After portaging the dam, we paddled another 2 miles down to 8th Street boat ramp. When we arrived, there was a great group of people there to meet us including two city commissioners, folks from the Kansas Water Office and the Chair of the Kansas Water Authority. These are people that we have worked with regularly on connections to the city and on solutions to water issues. I can’t tell you how much it meant to me to have the support of all of these people that we’ve worked with over the years. We talked about Lawrence and the connection to the Kansas River Water Trail and about future projects below Bowersock that can give even more opportunity for Kansans to enjoy their river.
It has been an incredibly busy day with lots of community visits and interaction.

Special visits from my parents and in-laws as today was my 52nd birthday. What a great way to spend it…and I’m so grateful that I am physically able to do this journey!

Once we got done at 8th Street with the community visit, we all needed some time to rearrange our gear and get loaded up with water for the next leg of the journey. We spent some time getting settled and we also enjoyed lunch courtesy of Free State Brewing Company in Lawrence! We have been so spoiled on this journey but we are so grateful for all of the local connections to the water trail. Next time you’re in Lawrence… you can get off the river and simply walk over the bridge and go to Free State and have a beer and dinner. And this is really at the heart of this entire advocacy for the river trail. How are these communities connected to the Kansas River? Do people just simply drive over the bridge and never think about the connection? We are trying to highlight that you can enjoy the river trail, and stop in these communities along the way and enjoy the local flavors. There are so many wonderful things and all of these little river towns that people often don’t even know about. If you love to kayak, canoe, paddle board, fish, boat, or whatever you can think of to enjoy the river trail…there is a town along the way that can also offer wonderful places to stay along the way and great food to eat to refuel.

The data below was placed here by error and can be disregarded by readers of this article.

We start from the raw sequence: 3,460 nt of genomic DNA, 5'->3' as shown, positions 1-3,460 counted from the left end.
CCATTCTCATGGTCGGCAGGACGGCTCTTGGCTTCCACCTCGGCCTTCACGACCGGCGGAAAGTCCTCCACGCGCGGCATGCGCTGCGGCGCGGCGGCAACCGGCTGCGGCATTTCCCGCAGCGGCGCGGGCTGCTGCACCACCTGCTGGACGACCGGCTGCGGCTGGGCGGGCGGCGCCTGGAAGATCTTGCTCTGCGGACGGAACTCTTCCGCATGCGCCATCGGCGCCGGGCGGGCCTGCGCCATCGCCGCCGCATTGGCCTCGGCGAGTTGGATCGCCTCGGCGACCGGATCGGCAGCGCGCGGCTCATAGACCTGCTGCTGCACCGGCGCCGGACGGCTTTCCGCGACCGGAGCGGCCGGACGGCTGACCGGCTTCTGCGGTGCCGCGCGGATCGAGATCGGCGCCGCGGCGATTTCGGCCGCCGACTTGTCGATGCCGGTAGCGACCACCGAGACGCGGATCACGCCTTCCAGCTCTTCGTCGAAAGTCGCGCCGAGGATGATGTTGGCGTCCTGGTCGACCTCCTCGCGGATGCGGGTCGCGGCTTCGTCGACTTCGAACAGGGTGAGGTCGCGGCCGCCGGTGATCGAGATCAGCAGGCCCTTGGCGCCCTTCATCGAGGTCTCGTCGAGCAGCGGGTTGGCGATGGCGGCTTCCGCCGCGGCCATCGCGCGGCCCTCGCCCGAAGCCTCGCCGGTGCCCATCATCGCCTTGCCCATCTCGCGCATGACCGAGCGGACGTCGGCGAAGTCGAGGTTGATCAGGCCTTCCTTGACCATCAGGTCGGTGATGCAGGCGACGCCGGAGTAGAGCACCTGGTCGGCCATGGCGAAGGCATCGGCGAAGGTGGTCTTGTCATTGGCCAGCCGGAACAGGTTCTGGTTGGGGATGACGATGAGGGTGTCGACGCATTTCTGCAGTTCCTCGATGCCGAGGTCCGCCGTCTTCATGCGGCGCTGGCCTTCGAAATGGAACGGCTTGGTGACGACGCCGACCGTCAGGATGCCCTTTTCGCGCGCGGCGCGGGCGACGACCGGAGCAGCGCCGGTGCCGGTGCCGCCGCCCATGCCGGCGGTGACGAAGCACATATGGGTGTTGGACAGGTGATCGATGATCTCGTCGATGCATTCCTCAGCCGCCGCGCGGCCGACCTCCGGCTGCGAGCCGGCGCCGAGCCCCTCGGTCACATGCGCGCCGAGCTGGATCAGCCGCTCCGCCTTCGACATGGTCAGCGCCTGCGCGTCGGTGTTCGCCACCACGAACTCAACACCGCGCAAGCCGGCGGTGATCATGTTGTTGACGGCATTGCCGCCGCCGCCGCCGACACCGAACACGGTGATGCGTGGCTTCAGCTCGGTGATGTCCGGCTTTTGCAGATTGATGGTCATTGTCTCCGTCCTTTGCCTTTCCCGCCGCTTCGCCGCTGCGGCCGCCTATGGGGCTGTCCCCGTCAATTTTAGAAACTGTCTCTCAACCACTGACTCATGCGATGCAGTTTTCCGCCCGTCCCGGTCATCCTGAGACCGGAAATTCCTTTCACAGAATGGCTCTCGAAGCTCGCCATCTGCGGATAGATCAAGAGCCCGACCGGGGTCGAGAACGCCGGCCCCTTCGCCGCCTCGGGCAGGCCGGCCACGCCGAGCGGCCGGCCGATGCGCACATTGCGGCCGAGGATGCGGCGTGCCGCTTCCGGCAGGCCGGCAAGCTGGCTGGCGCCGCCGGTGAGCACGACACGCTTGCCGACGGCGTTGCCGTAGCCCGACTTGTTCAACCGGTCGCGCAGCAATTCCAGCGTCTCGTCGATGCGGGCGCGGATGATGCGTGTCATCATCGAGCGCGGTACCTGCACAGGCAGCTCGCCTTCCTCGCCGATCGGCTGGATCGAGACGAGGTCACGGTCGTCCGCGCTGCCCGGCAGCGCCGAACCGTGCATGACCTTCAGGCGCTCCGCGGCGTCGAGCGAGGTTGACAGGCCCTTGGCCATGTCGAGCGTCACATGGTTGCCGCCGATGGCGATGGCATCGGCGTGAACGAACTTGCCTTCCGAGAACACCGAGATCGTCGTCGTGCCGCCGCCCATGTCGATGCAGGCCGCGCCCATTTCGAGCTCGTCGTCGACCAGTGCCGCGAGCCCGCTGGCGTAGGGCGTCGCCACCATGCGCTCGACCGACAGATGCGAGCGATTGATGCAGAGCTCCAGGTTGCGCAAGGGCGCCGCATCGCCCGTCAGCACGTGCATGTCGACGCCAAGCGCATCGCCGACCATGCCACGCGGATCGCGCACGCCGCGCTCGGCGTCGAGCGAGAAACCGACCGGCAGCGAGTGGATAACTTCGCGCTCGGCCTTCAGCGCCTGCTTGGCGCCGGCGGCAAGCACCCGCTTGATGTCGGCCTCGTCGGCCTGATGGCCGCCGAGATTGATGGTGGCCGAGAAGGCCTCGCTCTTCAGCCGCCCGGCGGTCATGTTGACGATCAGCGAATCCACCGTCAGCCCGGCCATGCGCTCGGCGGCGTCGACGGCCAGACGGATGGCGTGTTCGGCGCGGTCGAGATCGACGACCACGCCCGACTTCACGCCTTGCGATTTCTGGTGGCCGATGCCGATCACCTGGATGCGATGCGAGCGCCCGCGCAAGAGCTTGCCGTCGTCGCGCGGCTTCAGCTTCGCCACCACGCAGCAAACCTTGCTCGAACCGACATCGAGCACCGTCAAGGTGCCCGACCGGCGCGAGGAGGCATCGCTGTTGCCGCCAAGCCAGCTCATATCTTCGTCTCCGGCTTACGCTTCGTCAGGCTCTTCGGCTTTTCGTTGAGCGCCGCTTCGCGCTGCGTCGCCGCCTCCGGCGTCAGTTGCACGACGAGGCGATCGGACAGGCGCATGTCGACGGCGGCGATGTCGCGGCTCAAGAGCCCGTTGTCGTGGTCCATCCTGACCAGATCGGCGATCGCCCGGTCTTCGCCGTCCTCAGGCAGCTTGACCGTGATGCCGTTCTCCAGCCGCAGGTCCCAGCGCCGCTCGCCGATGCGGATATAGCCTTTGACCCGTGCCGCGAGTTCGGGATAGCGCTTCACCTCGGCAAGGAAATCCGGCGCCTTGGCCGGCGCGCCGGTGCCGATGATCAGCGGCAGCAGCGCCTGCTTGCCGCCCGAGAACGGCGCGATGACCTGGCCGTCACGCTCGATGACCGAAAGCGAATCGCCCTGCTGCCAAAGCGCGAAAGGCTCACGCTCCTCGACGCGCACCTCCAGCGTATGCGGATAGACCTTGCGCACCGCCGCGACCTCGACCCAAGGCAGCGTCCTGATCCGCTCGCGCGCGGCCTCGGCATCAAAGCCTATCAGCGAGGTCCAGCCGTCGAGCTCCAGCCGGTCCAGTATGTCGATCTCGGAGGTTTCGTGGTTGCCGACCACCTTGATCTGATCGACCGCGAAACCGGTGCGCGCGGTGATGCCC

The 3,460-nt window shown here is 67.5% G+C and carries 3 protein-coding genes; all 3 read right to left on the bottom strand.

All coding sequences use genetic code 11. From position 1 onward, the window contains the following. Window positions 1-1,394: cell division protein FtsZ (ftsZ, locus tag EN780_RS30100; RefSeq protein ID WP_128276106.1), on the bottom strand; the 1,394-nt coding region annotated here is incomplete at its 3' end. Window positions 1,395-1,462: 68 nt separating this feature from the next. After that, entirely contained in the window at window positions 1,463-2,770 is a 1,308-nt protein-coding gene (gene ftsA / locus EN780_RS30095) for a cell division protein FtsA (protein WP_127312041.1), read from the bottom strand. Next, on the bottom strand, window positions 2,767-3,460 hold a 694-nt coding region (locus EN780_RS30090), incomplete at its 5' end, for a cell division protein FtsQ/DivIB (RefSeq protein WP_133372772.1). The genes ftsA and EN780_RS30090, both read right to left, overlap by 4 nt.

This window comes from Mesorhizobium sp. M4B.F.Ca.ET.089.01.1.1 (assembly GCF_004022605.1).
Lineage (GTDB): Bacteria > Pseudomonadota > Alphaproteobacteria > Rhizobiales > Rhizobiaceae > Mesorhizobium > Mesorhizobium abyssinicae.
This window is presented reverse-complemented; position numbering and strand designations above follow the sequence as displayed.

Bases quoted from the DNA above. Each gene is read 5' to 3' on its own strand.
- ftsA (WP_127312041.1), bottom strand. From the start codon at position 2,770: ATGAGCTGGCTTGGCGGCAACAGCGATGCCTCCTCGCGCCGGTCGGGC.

Friends of the Kaw started in the basement of a house in North Lawrence and this is our home. It was great to bring the water trail journey back to Lawrence. Thank you to all the people that joined us for the public paddle, the community visit, and just to cheer us on! We are grateful to everyone who has joined us on this journey.

On the note of wildlife, today was spectacular. In between all of this visiting, we did see tons of wildlife. We saw at least seven Bald eagle‘s between Lawrence and our camp spot west of Eudora. Of course we’re not sure if it’s the same bald eagle or different ones, but we spotted them seven times. We also found lots of tracks on the sandbar, and many birds including red headed woodpeckers, indigo buntings, and cuckoo. Early this morning as we paddled towards Lecompton, we saw a deer run across the river and another deer off in the distance.


There is never a shortage of wildlife on the Kansas River. This is their home and we’re just dropping in for a visit.

Tonight, we’ve settled in at the sandbar just near Eudora. Tomorrow we will do a public Paddle from Eudora to De Soto and again from De Soto to Cedar Creek. We also have a Community visit at De Soto, which is my hometown. I was born and raised on the banks of the Kansas River in De Soto and graduated from De Soto High and I’m proud to say that I am forever a Wildcat! I look forward to seeing you all in my hometown tomorrow!


Dawn, Your Kansas Riverkeeper